You’d be hard-pressed to find a corporation that doesn’t set sustainability goals these days. Most, however, fail to deliver. That’s in large part because of their inability to see deeply into complex supply chains and glean the information they need to alter their practices. Sustainable supply chains need the data to help them adapt and green technologies that allow them to lower their emissions footprints and meet their ESG goals. The potential benefits in terms of cost savings, long-term growth, and attracting customers, employees, and investors are almost incalculable. What is knowable is that without them, corporations cannot thrive in the future.
A surefire way to make operations more sustainable is by replacing fossil fuel energy with renewable counterparts. Green technologies like Honeywell’s Ecofining can produce biofuels that are SAF-rated and biodiesel that cuts greenhouse gas emissions in trucking fleets by up to 80%. To get the most out of wind and solar energy, their flow battery technology can store and discharge electricity three times longer than lithium-ion batteries.
“As utilities and corporations seek cost-effective alternatives to coal-fired plants with long-duration energy storage solutions, they are switching to renewable energy targets that work around the clock to reduce carbon emissions,” Ben Owens, vice president and general manager for Honeywell Sustainable Technology Solutions, said.
BASF, Allianz, and Vattenfall are building the world’s largest subsidy-free offshore wind farm in the North Sea. It first delivered energy to the grid last year and should deliver 6 terawatt-hours of energy per year. It’s part of BASF’s net zero by 2050 plan, as is the sharkskin technology developed in partnership with Lufthansa Technik that uses biomimicry to reduce drag and make airplanes more fuel-efficient. It’s also working on industrial-scale heat pumps that will use heat reclaimed from chemical plants and systems to power manufacturing.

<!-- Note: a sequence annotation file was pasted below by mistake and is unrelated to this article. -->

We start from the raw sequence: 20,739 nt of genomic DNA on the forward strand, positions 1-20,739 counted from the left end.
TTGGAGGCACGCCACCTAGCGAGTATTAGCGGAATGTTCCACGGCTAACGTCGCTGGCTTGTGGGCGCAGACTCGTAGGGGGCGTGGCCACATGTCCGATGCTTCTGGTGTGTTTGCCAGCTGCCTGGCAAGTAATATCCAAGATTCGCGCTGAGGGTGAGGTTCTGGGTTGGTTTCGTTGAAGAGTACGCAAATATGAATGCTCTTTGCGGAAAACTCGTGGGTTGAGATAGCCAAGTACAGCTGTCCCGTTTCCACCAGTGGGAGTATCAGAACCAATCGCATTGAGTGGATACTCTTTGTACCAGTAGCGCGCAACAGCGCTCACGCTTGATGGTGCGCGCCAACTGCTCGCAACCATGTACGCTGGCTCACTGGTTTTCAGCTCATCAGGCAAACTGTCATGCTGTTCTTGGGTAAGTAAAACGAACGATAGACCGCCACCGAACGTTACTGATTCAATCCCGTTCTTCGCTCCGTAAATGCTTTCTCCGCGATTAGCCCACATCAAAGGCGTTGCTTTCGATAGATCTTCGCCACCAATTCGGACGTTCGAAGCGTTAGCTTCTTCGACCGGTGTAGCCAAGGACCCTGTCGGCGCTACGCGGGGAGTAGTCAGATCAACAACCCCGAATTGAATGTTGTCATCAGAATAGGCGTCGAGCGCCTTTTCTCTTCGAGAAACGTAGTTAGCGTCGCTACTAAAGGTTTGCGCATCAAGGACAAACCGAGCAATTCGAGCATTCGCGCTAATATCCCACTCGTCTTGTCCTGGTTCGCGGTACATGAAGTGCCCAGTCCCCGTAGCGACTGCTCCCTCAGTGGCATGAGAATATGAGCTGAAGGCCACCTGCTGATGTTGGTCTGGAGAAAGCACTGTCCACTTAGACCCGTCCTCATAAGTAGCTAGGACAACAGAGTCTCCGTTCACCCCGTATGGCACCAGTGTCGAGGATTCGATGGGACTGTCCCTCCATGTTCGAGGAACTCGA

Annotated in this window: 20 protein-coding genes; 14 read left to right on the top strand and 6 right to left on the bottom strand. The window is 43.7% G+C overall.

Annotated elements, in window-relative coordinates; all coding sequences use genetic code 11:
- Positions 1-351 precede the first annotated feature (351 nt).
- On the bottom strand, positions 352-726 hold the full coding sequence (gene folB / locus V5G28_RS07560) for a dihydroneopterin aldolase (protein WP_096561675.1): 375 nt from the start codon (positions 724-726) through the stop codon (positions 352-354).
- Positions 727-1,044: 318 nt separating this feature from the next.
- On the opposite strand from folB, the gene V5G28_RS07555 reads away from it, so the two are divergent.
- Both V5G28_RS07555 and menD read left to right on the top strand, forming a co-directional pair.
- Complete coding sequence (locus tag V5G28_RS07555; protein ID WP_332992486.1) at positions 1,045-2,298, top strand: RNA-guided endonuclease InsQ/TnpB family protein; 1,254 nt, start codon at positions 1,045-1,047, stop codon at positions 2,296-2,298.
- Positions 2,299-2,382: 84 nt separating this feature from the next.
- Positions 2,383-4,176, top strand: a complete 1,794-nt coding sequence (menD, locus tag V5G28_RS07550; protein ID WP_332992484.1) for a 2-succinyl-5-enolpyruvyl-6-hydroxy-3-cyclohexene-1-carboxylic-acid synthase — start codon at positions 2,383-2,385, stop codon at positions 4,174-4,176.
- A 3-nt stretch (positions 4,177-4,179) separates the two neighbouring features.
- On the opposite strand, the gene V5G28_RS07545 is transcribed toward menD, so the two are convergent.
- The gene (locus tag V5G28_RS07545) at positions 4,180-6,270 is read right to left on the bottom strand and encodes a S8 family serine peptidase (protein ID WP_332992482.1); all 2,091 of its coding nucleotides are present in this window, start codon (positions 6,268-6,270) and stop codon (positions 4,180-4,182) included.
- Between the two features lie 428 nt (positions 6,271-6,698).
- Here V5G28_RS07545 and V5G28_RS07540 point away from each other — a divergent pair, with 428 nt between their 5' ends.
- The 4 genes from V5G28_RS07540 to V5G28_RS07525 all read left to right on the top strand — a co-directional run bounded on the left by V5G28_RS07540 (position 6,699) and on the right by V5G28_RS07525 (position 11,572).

“The greatest challenge of the 21st century is here,” BASF declares. “So, to protect the climate, we’re changing – in ways that might surprise you.”
The world’s largest chemical producer is laying out a green technology blueprint for others to follow.
It’s hard to overhaul an organization’s emissions without first being able to track them. That requires access to a great deal of data, especially for multistate or multinational corporations. Green technology tools like Greenly’s carbon accounting and life cycle assessment platforms help companies track their emissions and formulate climate plans that will hold them to their sustainability goals.
Greenly helps clients develop sustainable procurement plans that take Scope 3 emissions into account. It’s one thing to be able to track the emissions your own facilities and fleets produce. It’s much more complicated to track Scope 3 emissions, those of your suppliers and their suppliers. Yet they can account for at least 70% and as much as 95% of a company’s carbon footprint. Greenly’s Open Carbon API has emissions data from more than 100,000 worldwide suppliers.
“If you can’t measure it, you can’t manage it. Therefore, despite the complexity of the task, companies need to measure the Scope 3 emissions that are integral to their carbon footprint,” Deloitte advises. “Only by doing this can companies set sustainability targets as part of their decarbonization journey to net zero.”
Closing the Circle
Expanding use of green technologies is a great way for corporations to meet sustainability goals. Taking it a step further, they can participate in circular economies that wring every last ounce of utility out of materials in their supply chains.
Startups like ABTC are finding innovative ways to recycle lithium-ion batteries that lower the cost of doing so and make it a cost-effective circularity method.
“By doing it strategically, we’ve been able to dramatically lower the amount of chemical agents we needed in the separation process,” CEO Ryan Melsert told Canary News, making battery recycling cheaper and better for the environment.
These startups are getting so good at it, they could soon make recycled battery materials cheaper than mined ones.
“That’s totally possible, and that absolutely will help in terms of all of these pains that have been incurred in the scale-up of batteries,” Li-Cycle CEO Ajay Kochhar said.
Ball Corporation has rolled out its infinitely recyclable Ball Aluminum Cup™ to more than 30,000 retailers in all 50 states. “As a company, we are relentlessly focused on enabling the circular economy and finding new ways to help solve the packaging waste crisis with aluminum beverage packaging,” Ball president and CEO Daniel W. Fisher said.
Coming up with sustainability goals is a great exercise for any company. Building a resilient and sustainable supply chain is a whole other animal. Green technologies like these can help make it happen.